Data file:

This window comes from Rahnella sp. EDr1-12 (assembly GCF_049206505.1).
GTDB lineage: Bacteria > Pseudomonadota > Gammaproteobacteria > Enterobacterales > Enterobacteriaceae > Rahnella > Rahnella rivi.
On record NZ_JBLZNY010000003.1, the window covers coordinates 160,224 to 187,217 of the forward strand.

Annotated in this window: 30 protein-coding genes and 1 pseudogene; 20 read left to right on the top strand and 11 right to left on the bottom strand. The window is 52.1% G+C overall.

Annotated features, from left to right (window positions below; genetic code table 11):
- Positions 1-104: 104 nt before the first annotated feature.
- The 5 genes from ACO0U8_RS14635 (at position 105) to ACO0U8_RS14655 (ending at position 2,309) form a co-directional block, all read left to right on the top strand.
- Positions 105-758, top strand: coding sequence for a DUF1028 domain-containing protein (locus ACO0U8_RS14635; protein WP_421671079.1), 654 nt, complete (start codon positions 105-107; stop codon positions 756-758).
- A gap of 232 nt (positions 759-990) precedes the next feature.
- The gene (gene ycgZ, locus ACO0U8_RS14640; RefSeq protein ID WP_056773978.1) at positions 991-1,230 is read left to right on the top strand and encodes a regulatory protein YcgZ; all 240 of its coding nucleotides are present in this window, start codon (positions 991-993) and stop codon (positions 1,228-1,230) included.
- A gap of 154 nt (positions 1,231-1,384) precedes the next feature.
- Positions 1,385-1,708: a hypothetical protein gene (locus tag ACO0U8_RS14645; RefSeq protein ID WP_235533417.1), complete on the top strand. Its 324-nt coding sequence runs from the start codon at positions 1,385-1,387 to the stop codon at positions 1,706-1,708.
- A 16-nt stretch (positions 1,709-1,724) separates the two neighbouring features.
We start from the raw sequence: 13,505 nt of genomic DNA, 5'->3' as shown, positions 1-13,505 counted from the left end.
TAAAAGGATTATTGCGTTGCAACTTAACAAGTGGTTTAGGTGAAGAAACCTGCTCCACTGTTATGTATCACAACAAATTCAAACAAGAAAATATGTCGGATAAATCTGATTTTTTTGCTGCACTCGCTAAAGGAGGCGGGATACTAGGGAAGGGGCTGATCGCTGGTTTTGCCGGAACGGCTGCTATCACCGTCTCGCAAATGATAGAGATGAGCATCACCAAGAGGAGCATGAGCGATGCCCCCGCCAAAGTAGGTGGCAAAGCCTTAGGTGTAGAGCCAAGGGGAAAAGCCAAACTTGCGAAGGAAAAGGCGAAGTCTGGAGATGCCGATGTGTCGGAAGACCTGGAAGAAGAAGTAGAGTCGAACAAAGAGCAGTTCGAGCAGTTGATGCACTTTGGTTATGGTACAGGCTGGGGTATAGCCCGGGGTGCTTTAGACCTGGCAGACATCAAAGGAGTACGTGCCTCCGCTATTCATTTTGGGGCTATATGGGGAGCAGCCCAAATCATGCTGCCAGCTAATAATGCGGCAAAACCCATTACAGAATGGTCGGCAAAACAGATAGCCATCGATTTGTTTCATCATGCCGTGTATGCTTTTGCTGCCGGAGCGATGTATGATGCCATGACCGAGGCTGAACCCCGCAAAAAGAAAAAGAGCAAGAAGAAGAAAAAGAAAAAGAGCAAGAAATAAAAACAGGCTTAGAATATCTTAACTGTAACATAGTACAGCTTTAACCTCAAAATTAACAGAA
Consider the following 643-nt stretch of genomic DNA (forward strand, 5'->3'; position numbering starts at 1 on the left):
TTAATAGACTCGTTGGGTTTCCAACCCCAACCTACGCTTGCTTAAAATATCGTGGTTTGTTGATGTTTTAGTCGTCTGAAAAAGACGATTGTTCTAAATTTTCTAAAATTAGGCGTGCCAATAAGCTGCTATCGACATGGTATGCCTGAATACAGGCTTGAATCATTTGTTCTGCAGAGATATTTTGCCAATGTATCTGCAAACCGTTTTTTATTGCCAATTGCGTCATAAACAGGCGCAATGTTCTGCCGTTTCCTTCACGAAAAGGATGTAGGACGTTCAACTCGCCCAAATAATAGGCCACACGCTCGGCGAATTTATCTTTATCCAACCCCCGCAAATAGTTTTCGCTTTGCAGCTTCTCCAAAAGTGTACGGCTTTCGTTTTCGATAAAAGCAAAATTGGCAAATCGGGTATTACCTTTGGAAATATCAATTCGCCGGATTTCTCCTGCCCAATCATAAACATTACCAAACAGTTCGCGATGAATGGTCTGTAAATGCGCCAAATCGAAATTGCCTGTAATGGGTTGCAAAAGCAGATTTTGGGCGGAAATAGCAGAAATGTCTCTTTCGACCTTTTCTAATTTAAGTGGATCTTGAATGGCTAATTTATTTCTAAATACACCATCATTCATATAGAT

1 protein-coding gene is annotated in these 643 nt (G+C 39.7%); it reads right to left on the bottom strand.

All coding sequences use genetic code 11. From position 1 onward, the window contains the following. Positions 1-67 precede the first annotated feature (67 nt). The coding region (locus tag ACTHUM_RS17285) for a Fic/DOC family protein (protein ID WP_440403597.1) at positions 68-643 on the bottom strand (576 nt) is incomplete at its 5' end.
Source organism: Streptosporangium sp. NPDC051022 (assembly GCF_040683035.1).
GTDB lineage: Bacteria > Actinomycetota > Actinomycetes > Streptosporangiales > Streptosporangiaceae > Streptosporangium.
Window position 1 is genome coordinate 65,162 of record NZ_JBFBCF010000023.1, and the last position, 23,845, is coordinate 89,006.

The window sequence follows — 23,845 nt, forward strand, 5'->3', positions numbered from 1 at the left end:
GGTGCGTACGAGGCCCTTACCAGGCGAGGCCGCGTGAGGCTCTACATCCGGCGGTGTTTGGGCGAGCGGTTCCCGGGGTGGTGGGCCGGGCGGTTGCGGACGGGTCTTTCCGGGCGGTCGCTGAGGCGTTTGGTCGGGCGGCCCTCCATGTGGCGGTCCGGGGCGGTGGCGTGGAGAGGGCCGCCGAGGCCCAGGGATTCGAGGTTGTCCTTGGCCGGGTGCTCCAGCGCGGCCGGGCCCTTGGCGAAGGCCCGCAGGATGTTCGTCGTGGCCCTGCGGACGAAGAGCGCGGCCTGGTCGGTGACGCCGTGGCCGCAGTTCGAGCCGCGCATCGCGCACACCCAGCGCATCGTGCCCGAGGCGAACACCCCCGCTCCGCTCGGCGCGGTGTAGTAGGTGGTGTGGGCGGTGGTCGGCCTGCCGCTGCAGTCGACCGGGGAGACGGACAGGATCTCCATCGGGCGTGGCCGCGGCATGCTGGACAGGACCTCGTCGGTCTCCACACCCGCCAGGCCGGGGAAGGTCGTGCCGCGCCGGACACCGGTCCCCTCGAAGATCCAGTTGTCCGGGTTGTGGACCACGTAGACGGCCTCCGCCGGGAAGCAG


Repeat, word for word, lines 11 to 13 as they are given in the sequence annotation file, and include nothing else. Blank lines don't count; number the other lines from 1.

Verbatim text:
- A gap of 154 nt (positions 1,231-1,384) precedes the next feature.
- Positions 1,385-1,708: a hypothetical protein gene (locus tag ACO0U8_RS14645; RefSeq protein ID WP_235533417.1), complete on the top strand. Its 324-nt coding sequence runs from the start codon at positions 1,385-1,387 to the stop codon at positions 1,706-1,708.
- A 16-nt stretch (positions 1,709-1,724) separates the two neighbouring features.